Appeal from the United States District Court for the Northern District of Illinois, Eastern Division, No. 74-C-2787 JAMES B. PARSONS, Judge.
Fairchild, Chief Judge, Hastings, Senior Circuit Judge, and Pell, Circuit Judge.
This is an appeal from a district court order requiring appellants Jerry L. Feldman, President, Checker Taxi Company, Inc. and Checker Taxi Company, Inc., (hereafter referred to jointly as "Checker"), to comply with subpoenas duces tecum issued in connection with an investigation presently being conducted by the Federal Trade Commission.*fn1
Section 6(a) of the Federal Trade Commission Act (15 U.S.C. § 46(a)) authorizes the Commission "to investigate from time to time the organization, business, conduct, practices, and management of any person, partnership, or corporation engaged in or whose business affects commerce, . . . and its relation to other persons, partnerships, and corporations." Section 9 (15 U.S.C. § 49) empowers the Commission "to require by subpoena the attendance and testimony of witnesses and the production of all such documentary evidence relating to any matter under investigation." The nature of the present investigation is, as stated in the resolution of the Commission, directing use of compulsory process, dated January 3, 1973:
To determine whether or not the activities and practices by Checker Motors Corporation, Checker Taxi Cab Company, Inc., Yellow Cab Company, Inc. (Chicago), in connection with the regulation, ownership and operation of taxi services, in commerce, are conducted in an unfair manner for the purpose or with the effect of restraining or foreclosing competition, in violation of Section 5 of the Federal Trade Commission Act (15 U.S.C. § 45).
15 U.S.C. § 45(a)(1) declares unlawful "unfair methods of competition in or affecting commerce, and unfair or deceptive acts or practices in or affecting commerce."*fn2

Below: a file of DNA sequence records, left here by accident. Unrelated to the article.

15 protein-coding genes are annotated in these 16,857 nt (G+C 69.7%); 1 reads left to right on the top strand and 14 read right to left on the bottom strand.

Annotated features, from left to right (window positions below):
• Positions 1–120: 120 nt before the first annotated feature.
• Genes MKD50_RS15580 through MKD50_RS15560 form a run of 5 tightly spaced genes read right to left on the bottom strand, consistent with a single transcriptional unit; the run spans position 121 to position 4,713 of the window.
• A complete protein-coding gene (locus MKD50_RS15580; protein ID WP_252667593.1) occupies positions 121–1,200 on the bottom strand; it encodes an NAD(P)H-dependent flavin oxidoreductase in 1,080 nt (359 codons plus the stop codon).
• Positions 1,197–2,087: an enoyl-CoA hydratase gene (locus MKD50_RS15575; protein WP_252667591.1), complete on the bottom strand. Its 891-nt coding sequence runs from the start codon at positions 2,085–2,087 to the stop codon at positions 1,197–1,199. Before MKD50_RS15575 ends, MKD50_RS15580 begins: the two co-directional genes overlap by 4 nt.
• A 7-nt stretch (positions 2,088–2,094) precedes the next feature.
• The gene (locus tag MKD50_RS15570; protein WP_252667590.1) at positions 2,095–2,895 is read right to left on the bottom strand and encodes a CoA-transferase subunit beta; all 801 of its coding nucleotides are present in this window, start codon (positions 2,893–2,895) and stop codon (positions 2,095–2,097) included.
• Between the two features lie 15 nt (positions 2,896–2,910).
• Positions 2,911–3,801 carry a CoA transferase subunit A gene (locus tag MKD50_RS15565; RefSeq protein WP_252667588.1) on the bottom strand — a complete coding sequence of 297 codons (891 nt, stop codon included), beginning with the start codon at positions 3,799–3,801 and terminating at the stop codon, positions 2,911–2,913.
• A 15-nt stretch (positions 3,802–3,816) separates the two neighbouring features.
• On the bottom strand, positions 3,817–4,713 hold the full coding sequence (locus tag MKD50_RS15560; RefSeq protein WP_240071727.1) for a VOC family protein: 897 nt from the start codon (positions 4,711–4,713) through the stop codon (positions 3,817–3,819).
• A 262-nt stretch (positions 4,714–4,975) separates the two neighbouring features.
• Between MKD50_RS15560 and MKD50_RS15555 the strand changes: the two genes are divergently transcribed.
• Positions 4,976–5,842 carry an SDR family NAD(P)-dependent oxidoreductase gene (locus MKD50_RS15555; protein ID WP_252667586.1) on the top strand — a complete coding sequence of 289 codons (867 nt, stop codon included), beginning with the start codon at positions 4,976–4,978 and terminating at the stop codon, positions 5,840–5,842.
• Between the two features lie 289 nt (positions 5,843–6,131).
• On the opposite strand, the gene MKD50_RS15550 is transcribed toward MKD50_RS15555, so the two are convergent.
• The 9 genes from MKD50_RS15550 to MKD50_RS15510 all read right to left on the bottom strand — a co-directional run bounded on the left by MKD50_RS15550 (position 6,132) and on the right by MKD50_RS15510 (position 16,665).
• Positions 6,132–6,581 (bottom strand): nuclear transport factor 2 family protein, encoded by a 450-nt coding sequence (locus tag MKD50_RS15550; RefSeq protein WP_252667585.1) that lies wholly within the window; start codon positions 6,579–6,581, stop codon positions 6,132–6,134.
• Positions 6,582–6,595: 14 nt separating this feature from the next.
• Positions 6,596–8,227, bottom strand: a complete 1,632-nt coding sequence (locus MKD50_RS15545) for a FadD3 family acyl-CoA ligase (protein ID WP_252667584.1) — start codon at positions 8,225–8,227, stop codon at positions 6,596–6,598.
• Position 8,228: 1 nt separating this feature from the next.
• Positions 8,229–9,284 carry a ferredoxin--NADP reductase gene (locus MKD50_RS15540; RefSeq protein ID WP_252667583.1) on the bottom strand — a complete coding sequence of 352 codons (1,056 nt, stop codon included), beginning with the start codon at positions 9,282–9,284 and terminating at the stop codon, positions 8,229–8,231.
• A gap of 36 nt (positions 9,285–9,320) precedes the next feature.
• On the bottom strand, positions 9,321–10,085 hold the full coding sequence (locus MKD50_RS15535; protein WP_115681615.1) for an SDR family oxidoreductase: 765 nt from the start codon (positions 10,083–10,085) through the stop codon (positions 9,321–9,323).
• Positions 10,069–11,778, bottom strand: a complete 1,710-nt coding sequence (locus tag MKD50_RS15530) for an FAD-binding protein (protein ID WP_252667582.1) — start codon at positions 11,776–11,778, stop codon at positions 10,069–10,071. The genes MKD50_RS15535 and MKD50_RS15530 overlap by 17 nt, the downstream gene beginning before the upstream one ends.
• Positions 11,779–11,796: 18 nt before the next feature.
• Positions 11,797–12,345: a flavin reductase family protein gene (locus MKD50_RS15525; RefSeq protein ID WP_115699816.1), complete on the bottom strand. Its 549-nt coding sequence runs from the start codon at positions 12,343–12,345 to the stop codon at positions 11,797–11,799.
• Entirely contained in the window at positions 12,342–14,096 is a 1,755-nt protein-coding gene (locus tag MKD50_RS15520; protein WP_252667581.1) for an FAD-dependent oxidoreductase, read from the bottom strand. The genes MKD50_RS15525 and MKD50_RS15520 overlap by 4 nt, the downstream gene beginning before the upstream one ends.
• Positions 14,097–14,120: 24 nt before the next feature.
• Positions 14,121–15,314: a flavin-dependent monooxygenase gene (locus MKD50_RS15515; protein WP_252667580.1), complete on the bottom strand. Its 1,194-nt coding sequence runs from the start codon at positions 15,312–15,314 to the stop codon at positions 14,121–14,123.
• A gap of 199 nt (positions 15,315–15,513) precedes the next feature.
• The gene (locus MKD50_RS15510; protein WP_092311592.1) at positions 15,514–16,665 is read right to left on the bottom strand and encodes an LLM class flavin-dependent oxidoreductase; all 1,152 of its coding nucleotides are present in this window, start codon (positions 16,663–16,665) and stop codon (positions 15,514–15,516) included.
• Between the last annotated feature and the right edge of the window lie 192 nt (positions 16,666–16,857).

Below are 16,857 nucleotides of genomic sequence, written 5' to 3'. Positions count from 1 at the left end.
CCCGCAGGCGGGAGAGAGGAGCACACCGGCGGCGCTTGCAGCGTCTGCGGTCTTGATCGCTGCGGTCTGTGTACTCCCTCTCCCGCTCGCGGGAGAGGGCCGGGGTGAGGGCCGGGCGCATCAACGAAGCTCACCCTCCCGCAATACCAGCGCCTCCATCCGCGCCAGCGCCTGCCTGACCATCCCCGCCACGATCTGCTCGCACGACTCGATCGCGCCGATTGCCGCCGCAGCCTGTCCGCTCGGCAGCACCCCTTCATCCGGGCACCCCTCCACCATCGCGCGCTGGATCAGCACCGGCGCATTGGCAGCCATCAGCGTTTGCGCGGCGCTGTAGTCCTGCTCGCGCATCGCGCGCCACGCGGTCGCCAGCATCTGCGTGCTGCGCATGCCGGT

The Commission issued subpoenas duces tecum seeking documents dealing with the business operations of Checker, its subsidiaries and affiliates. Checker filed a motion to quash the subpoenas and to close the investigation. By order and opinion issued January 31, 1974, the Commission denied the motion. A petition for enforcement of the subpoenas was subsequently filed in the district court. On April 30, 1975, the court issued a final order granting enforcement, although reserving jurisdiction to alleviate vexation and hindrance. Checker appealed.
Appellants assert that the district court erred in failing to apply the doctrines of res judicata and collateral estoppel. They rely on the judgment and decisions reached in an action brought by the United States in the 1940's against Yellow Cab Company and others to restrain alleged violations of §§ 1 and 2 of the Sherman Act. They contend that these decisions establish, since appellants have presented affidavits showing that relevant practices have not changed, that the present FTC investigation and any complaint proceeding which could result are foredoomed to futility.
In the Yellow Cab Co. action, the district court first dismissed the complaint, United States v. Yellow Cab Co., 69 F. Supp. 170 (N.D. Ill. 1946). The decision was reversed (in part), 332 U.S. 218, 67 S. Ct. 1560, 91 L. Ed. 2010 (1947). After trial on remand, judgment was entered for defendants, 80 F. Supp. 936 (N.D. Ill. 1948). The judgment was affirmed, 338 U.S. 338, 70 S. Ct. 177, 94 L. Ed. 150 (1949). The appellants here are either identical to or successors in interest of defendants in Yellow Cab Co.
A similar subpoena, directed to others, but part of the same investigation, was considered in F.T.C. v. Markin, 391 F. Supp. 865 (W.D. Mich. 1974). Pointing out that the Sherman Act claims in the earlier litigation and claims which the FTC might pursue arise under different statutes, and referring to limiting language in the Supreme Court Yellow Cab Co. decisions, the district court in Michigan rejected the res judicata claim.
In the instant case, the district court said:
[A] decision by this Court on the res judicata effects of the two Yellow Cab cases would seem to be premature in light of the potential differences in facts and law between those two cases and the alleged scope of the current FTC investigation. Similarly, a decision on the 'in commerce' issue would be premature. In its first Yellow Cab decision, the Supreme Court expressly stated that it did not intend to ...